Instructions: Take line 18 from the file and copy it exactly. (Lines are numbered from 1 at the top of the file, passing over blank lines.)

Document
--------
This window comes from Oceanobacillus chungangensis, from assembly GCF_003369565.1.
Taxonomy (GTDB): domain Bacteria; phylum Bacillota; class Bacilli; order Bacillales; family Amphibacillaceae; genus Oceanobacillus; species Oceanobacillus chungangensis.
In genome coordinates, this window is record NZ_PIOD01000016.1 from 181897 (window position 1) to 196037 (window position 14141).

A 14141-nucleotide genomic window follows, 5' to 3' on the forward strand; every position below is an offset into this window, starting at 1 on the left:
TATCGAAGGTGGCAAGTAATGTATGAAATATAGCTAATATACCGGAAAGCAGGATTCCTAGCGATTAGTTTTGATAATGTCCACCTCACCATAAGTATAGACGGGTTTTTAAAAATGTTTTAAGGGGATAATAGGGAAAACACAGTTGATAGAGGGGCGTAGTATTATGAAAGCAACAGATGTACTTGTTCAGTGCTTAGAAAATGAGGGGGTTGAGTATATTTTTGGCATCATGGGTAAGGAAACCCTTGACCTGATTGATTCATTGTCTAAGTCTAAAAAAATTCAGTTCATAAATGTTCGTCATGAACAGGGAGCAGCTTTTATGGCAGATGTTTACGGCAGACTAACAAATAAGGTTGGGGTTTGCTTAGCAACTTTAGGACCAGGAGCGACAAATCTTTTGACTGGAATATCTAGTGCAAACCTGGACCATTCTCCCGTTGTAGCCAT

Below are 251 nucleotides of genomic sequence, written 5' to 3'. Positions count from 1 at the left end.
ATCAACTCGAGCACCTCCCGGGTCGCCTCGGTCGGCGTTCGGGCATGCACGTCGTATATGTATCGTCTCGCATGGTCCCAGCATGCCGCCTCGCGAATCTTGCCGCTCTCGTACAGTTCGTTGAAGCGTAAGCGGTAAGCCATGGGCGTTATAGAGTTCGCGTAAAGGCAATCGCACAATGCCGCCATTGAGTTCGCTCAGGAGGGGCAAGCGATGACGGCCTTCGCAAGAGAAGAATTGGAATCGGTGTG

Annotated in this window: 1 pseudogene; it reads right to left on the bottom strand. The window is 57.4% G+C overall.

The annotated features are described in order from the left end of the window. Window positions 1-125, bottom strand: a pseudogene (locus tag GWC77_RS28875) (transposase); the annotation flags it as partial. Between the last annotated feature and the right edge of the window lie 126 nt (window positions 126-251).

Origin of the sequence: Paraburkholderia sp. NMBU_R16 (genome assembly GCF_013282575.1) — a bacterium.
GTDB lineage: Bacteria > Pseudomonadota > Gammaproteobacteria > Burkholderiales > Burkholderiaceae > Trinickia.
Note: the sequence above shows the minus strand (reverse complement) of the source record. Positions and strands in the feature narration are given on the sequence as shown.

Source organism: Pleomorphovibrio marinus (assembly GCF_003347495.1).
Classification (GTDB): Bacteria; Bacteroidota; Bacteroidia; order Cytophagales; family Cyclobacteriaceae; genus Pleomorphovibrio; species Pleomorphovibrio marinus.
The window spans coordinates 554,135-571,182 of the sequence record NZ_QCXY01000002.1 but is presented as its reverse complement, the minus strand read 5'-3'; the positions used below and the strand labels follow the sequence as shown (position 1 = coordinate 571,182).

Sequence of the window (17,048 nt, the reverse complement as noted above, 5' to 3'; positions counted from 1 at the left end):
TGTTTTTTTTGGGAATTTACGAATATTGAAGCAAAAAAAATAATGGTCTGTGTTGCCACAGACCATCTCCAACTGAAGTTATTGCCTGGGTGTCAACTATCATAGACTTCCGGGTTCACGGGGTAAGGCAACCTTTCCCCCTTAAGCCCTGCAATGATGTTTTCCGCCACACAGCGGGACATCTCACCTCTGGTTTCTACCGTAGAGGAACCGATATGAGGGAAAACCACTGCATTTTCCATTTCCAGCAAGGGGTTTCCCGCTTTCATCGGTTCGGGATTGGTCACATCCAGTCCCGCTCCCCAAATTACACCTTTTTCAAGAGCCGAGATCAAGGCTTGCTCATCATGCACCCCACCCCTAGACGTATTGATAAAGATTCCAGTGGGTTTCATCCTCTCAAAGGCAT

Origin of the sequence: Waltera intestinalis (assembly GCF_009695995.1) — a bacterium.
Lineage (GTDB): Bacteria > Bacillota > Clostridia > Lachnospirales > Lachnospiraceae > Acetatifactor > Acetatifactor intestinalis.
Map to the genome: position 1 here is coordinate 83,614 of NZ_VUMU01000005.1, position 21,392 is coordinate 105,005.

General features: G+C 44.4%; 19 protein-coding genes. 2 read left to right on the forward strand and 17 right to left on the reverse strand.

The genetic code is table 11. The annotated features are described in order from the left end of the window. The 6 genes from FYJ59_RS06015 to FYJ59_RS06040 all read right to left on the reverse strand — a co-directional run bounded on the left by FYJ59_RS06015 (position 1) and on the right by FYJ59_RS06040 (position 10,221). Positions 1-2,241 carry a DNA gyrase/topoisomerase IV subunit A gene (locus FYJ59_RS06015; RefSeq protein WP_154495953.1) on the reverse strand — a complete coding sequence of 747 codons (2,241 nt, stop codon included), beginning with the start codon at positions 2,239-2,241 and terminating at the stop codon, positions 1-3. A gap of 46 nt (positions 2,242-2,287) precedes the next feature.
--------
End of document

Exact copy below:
Origin of the sequence: Waltera intestinalis (assembly GCF_009695995.1) — a bacterium.